Poverty Reduction in the Comoros

Poverty Reduction in the Comoros
The Comoros consists of four islands located in the Indian Ocean near Madagascar and Mozambique. Affectionately calling their country Masiwa, or “the islands”, the population totals to 1,080,000 citizens. The country, among several other small island states, is considered underdeveloped. Although the country gained independence in 1975, political and institutional crises created sustained instability.

In 2012, the Union of the Comoros, under the leadership of the newest president, Dr. Ikililou Dhoinine, drafted an official Poverty Reduction Strategy, highlighting six distinct goals to reducing their nation’s poverty.

1. Stabilize the economy by building a foundation for strong equity.

Although the external debt of the Comoros is said to remain unsustainable, the country’s external trade has increased from 47.8% in 2010 to 52% in 2011, increasing imports from 8.9% in 2010 to 9.1% in 2011.

2. Strengthen profitable sectors, including institution building and participation of private economic operators.

The Comorian government has set a priority to repair highly damaged roads including 17 km on Ngazidja, 17 km on Ndzouani, and 6.5 km on Mwali, among other main highway repairs.

3. Strengthen governance and social cohesion.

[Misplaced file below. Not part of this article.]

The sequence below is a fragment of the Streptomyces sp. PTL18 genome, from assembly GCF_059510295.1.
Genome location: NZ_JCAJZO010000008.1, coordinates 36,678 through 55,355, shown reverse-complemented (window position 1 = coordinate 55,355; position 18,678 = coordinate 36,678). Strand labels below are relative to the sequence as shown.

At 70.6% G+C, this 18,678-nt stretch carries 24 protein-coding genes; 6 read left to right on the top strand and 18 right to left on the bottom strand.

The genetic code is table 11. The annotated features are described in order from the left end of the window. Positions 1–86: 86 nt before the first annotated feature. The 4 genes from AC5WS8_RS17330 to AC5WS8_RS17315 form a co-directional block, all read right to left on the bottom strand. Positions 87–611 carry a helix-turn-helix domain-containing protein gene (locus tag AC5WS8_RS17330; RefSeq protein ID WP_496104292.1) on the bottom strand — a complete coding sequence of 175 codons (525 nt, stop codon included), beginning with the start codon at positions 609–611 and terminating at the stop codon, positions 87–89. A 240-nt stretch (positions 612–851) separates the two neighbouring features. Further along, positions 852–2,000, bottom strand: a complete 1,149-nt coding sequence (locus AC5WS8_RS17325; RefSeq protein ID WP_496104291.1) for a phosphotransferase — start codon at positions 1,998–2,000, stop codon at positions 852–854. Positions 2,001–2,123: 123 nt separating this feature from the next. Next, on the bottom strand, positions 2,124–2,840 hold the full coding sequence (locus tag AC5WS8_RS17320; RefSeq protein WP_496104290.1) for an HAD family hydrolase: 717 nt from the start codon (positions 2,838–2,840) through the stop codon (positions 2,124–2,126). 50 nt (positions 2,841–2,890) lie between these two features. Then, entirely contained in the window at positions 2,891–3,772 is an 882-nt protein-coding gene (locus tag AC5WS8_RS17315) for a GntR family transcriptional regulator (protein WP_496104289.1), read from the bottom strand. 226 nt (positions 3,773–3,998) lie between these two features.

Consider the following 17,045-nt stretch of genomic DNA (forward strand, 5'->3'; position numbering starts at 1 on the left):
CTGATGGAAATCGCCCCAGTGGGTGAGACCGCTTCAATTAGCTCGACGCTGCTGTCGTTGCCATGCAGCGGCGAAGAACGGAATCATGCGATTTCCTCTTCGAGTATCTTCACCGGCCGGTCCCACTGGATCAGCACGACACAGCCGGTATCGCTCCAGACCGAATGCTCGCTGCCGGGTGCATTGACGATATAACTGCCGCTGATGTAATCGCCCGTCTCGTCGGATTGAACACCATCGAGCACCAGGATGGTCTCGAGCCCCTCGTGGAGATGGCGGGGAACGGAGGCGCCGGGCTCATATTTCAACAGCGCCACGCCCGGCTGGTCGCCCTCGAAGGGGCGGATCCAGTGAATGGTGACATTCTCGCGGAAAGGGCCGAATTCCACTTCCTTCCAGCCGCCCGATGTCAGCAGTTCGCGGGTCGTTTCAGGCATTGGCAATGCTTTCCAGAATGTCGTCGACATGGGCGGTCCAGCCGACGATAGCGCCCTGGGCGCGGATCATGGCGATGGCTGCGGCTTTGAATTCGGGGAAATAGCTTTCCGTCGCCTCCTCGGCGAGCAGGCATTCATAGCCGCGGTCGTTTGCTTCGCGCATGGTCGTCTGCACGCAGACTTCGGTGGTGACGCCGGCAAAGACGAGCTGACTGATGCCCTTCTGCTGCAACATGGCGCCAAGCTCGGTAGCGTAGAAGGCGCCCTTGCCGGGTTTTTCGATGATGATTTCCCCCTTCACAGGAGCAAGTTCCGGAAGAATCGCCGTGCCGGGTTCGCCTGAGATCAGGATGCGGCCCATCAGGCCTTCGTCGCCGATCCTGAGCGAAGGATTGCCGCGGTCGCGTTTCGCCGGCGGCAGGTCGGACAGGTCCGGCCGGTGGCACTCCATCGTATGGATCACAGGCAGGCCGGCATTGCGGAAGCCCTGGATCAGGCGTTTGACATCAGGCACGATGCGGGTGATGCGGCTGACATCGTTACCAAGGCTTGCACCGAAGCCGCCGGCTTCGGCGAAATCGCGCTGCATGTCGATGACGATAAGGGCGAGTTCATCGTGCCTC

Studies on citizenship, prejudice, discrimination, the roles of women and youth in society, the establishment of 16 peace committees, introducing biometrics into the electoral process, and the institutionalization of a national commission to fight corruption.

4. Improve the health of citizens.

According to the recently drafted strategy, 300 households are currently benefiting from implemented sanitation programs, far surpassing the target set in 2011. A sanitary water network has reached 23 km, active in Djando on Mohéli, Domoni, and Sima on Anjouan.

Fighting against avoidable illnesses has also made significant progress. Through obtaining instruments and equipment, support for training programs, and the installation and management of vaccine distribution. Comorians were able to see high percentages of vaccination effectiveness per antigen.

5. Promote education and vocational training.

The main objective in education was to improve access to educational institutions per capita. Enrollment in professional and vocational roles reported an increase from 3% in 2010 to 8% in 2011. Although this rate is lower than the projected improvement of 15%, there has been a significant increase in admissions at the University of the Comoros.

6. Promote environmental sustainability and civil society.

Priority zones for biodiversity conservation resulted in the completion of five inventories of flora and fauna, exceeding the 2011 forecast. 1,531 citizens were educated in several areas of agricultural management, complying with government-instated goals for sustainable use of renewable resources.

Although one out of two people in the Comoros is considered poor, the Comorian government is taking active steps to reduce their poverty and improve the lives of their citizens.

– Kali Faulwetter

Sources: IMF, Every Culture, Maps of World